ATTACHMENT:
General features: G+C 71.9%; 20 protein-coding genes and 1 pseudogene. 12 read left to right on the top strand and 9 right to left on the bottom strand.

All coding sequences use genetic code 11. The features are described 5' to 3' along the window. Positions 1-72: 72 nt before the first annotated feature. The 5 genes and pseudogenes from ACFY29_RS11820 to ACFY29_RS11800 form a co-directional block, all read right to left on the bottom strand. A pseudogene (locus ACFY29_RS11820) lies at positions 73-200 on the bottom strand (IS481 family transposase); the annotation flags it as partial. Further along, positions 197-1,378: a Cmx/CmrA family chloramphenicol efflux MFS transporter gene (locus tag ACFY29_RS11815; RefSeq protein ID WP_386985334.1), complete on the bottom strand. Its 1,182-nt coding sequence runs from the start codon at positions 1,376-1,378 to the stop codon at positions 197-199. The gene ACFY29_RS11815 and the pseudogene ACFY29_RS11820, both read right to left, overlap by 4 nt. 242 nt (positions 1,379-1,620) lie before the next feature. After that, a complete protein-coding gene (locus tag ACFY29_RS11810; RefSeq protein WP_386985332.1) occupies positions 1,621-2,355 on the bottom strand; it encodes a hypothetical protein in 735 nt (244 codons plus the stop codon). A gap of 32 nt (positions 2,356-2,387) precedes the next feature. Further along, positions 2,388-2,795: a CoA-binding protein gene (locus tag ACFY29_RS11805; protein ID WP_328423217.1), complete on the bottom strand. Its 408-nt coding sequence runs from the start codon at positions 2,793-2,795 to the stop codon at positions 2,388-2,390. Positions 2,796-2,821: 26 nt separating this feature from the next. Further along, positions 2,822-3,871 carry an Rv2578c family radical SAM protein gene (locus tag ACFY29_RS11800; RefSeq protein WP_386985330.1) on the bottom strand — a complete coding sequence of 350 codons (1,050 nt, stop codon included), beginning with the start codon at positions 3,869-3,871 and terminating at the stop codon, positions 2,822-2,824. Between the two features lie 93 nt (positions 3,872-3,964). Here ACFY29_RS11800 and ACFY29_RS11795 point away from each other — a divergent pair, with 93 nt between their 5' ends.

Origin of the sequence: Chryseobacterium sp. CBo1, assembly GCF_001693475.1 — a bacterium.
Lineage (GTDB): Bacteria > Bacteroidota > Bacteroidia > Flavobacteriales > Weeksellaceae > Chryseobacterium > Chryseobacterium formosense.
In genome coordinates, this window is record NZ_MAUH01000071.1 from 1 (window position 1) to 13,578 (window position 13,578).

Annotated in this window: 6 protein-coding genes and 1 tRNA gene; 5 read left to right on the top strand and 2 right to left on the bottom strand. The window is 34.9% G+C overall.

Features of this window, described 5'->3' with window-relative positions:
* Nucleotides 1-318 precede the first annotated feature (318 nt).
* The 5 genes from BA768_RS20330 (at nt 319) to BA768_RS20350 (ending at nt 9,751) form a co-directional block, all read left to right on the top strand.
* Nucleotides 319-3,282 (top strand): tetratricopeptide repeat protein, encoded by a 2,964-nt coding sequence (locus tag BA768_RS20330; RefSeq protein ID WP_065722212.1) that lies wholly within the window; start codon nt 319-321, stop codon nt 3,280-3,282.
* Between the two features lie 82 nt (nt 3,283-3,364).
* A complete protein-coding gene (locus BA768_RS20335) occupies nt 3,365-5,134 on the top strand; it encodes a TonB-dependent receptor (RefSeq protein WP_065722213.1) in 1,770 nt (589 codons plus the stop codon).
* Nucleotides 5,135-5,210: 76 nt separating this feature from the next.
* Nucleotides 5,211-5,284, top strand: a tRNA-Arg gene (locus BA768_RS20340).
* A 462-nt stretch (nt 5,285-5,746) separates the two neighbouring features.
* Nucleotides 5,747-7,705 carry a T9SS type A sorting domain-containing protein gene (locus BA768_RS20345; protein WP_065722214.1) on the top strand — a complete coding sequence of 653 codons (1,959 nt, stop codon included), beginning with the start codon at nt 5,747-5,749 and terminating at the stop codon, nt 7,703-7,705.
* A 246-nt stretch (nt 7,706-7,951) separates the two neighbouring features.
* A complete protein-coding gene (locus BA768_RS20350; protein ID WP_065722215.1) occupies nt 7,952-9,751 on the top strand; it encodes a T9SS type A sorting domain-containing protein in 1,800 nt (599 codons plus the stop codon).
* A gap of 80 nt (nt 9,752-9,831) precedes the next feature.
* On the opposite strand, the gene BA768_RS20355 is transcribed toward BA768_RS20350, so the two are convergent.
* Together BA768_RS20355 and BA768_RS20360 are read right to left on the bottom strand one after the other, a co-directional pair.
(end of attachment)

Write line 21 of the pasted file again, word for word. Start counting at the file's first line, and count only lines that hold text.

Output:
* Together BA768_RS20355 and BA768_RS20360 are read right to left on the bottom strand one after the other, a co-directional pair.